Katie Letcher Lyle

Books & Articles:

The Wild Berry Book

The Wild Berry Book

© NorthWord Press, 1994


I feel lucky to have grown up during World War II to the light music of gossiping women, the static, make-do society of the war years, and the perfumy scents all summer long of fruits being put up. When we weren't spending those first free summer days in bored isolation from the dreaded polio, we went running with pails along the railroad tracks for the wild strawberries we knew we'd find. All summer we gathered watercress, or grapes to be simmered into jelly, or blackberries for pies, swapping stories about the enormity of the rattlesnakes that were reputed to hang out in blackberry thickets.

Once home, there was the carol of kettles of water bubbling in tropical humidity for the sterilizing of canning jars, or there were mountains of blackberries to be picked over with purple fingers. On the day we made jelly, pooling our ration tickets for sugar, the children hung around trying to get first crack at the "skim" or scum—that foamy, delicious part that grownups discarded from the top of the jelly and which would prevent its perfect clarity if left on top.

With this book, I welcome the opportunity to recall more of those pleasures, and to introduce them to another generation.

Wild berries may be the only thing of value on this continent found in more abundance today than when the first European settlers stepped onto our soil. Though I had not realized it until I began writing this book, probably not one-tenth of one percent of the wild berries in this country are gathered today.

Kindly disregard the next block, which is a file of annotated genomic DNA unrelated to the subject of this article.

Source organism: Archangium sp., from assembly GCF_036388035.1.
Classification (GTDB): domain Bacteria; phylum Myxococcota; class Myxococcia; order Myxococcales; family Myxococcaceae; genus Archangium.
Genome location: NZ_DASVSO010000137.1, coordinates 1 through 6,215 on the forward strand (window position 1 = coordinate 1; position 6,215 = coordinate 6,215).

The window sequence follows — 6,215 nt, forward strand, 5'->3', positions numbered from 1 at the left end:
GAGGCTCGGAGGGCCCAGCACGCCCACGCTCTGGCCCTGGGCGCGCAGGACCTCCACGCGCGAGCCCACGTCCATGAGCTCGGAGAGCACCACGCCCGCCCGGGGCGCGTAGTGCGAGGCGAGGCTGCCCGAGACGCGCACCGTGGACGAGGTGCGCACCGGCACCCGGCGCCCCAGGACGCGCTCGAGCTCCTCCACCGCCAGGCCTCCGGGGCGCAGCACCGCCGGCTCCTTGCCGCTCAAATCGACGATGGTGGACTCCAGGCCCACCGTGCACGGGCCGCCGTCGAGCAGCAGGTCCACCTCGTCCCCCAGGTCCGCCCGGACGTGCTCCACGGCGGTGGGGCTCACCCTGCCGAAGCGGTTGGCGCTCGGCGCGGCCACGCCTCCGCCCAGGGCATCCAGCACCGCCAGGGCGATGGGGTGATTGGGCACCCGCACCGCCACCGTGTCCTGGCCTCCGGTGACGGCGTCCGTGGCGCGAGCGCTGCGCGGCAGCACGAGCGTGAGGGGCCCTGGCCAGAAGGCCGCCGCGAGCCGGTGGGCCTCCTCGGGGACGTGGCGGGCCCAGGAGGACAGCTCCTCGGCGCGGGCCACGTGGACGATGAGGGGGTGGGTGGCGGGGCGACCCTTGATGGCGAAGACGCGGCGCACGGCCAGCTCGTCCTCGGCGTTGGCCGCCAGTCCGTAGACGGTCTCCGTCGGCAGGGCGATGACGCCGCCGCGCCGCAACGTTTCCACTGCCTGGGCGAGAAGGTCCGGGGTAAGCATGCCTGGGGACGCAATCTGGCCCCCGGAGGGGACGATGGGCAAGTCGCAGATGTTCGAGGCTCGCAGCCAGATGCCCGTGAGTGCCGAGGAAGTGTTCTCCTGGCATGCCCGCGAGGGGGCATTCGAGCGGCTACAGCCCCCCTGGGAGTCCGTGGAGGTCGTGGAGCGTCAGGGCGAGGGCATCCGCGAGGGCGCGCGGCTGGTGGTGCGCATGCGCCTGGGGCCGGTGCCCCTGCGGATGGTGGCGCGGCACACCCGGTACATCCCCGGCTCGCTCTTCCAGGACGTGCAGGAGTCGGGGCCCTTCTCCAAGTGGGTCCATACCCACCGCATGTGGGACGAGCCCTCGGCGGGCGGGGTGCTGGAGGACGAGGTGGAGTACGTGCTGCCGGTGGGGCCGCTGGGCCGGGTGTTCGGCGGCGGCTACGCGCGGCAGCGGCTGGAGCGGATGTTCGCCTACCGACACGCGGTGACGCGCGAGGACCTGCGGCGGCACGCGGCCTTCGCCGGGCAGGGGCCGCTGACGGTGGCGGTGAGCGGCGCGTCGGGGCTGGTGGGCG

This book is about wild berries—how to find them and use them, how they got their names, and what part they have played in human history— including how common folk beliefs have been supported or discredited by contemporary research.

Botanically speaking (which I promise not to do too often), a berry is any fleshy, simple fruit, edible or not, with more than one seed and a skin. But this includes many fruits not generally recognized as berries, among them grapes, tomatoes, eggplants, bananas, cucumbers, kiwis, quinces, chili peppers, figs, persimmons, pawpaws, and pomegranates. (Berries with rinds, like pumpkins, all citrus fruits, and watermelons, are called pepos.)

But the commonfolk (non-botanists, including me) are likely to call ovate, many-seeded fruits, and other fruits that resemble them visually, berries. Strawberries, blackberries, and serviceberries, for instance, are not actually berries. Osoberries, or Indian currants (and other currants), are berries. But hackberries, elderberries, and bearberries aren't; they're really drupes, or oneseeded fruits. Serviceberries and chokeberries are pomes, or apple-like fruits.

The folk, ever more practical than learned, have jumbled things nicely by doing what comes naturally, looking with keen observation and inference at plants and coming up with their own system of classification, which goes something like this: "If it looks like a berry, it's a berry." Thus you can begin to see that, between the academics and the rest of us, total agreement on what is or is not a berry is unlikely.

Generally, I will go with the folk opinion, so often more sensible in matters of quotidian life than that of the academic world. However, this book will include some "unlikely berries" such as mayapples. I offer you this handbook on wild berries in the hope that it will bring you many hours of pleasure. But beebleberries, I must warn you, are not found anywhere outside of old Little Lulu comics.

Site design by Mariner Media, Inc.